Politics & Policy

Prelude to a Sellout

President Trump walks to Marine One on the South Lawn, March 20, 2017. (Reuters photo: Carlos Barria)
Trump’s new enemy is the same as Trump’s old enemy: conservatives

If you want to pinpoint the precise moment when Donald Trump started selling out conservatives, there is a good case to be made for November 20, 2016, at 8:05 a.m.

That is the moment when Trump began his embarrassing if short-lived public campaign of sucking up to Chuck Schumer, and, by extension, to the Democratic/media consortium he represents. When Democrats made it official that Schumer would take over for Harry Reid — a miserable specimen who might well have vied for the title “most dishonest person in American politics” in a world that contains both Donald Trump and Hillary Clinton — Trump slobbered all over him with praise: “I have always had a good relationship with Chuck Schumer,” he tweeted. (We should not dwell too long on what to call a “relationship” in which one party gives the other party large sums of money on a regular schedule.) Schumer, he said, “is far smarter than Harry” Reid, a man who “has the ability to get things done.”

Schumer — and this must have shocked Trump — did not permit himself to be seduced by a single fulsome tweet. And so Trump more or less reverted to form.

Schumer eventually answered Trump’s overture a few months later in Schumerian fashion: As Trump’s long-promised repeal of the Affordable Care Act went down in whimpers, Schumer kicked him when he was down, declaring that Trump had “proved to be incompetent” and that his record was likely to amount to little more than “incompetence and broken promises.”

A man who “has the ability to get things done”? He didn’t have to do anything at all — except gloat.

Trump is a man who is constitutionally incapable of taking responsibility for his own defects and errors, and as such requires an enemy. The one he has chosen isn’t Schumer — it is congressional conservatives, the Republican true-believers who make up the grandiosely named “Freedom Caucus.”

One of the arguments for Trump — the argument heard most often on talk radio and on the dopier of the cable-news programs — was this: Even where Republicans enjoy theoretical political superiority in Washington, they do not get very much done, because the Establishment, which is made up of moderates who are too eager to compromise with Democrats, subverts the actual conservatives in the Republican caucus. This was, we were told, the great sin of John Boehner and of Paul Ryan — but with a fire-breathing, earth-shaking President Trump on the case, Republicans would rediscover their spines and arise to victory and splendor.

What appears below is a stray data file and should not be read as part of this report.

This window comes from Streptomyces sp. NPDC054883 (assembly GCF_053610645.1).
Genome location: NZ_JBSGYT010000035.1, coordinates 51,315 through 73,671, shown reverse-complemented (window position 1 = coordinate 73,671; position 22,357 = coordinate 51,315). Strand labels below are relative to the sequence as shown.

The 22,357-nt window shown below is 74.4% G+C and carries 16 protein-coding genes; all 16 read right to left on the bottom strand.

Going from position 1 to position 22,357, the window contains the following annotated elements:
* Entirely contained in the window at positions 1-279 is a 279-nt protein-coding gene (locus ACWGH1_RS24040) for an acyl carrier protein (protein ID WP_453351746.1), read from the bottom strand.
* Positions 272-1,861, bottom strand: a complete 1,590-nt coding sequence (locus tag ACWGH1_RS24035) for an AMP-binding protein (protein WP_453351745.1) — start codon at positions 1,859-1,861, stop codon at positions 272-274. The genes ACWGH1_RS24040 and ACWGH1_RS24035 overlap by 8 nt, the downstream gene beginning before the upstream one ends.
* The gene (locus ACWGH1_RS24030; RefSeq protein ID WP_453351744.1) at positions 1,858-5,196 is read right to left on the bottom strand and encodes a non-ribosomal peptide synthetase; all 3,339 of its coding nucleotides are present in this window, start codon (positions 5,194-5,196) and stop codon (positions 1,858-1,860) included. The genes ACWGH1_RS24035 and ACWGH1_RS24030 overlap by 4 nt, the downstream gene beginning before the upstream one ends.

What is falling into place in Washington right now is something close to the opposite of that.

On the matter of health care, Republicans led by Paul Ryan produced a limp proposal that left the main architecture of the Affordable Care Act in place, offering a few improvements (and a few bad ideas that would have made it a good deal worse) with the promise that this was only the opening salvo in a future shock-and-awe campaign against Obamacare. Conservatives didn’t buy it. Like Rudy Giuliani, Obamacare is what it is, even if it is in drag.

Trump, who has staked so much of his reputation on being a great negotiator, was humiliated.

Trump said he’d move fast in office, and boy has he: He has gone from triumphalism to midterm funk to the inevitable temptation to “grow in office,” all by April.

Now comes the reaching out to Democrats, not only abandoning congressional conservatives but promising to “fight” them, retreating into his little cabal of decidedly unconservative family advisers (Ivanka Trump, who the day before yesterday swore she’d never have a formal role in her father’s administration, is setting up shop in the West Wing and soon will be a federal employee), and talking up Democratic priorities such as raising taxes on financial firms.

Which is to say, Trump is teeing up the same shot that his most enthusiastic supporters associate with the hated Establishment: Lining up Republican moderates and Democrats in a bipartisan coalition against conservatives.

Conservatives should not be under any illusions about President Trump’s orientation at this moment. After the health-care debacle, he is proceeding as though he believes that conservatives are his enemies, and he is ready to recruit Democrats, who will bring their policies with them, into that fight. Trump being Trump, nobody knows where he’ll be politically the day after tomorrow, but from one point of view it makes no sense to worry about Trump’s selling out conservatives: He was never a conservative to begin with, and it is impossible to betray principles that one does not in fact hold.

— Kevin D. Williamson is National Review’s roving correspondent.





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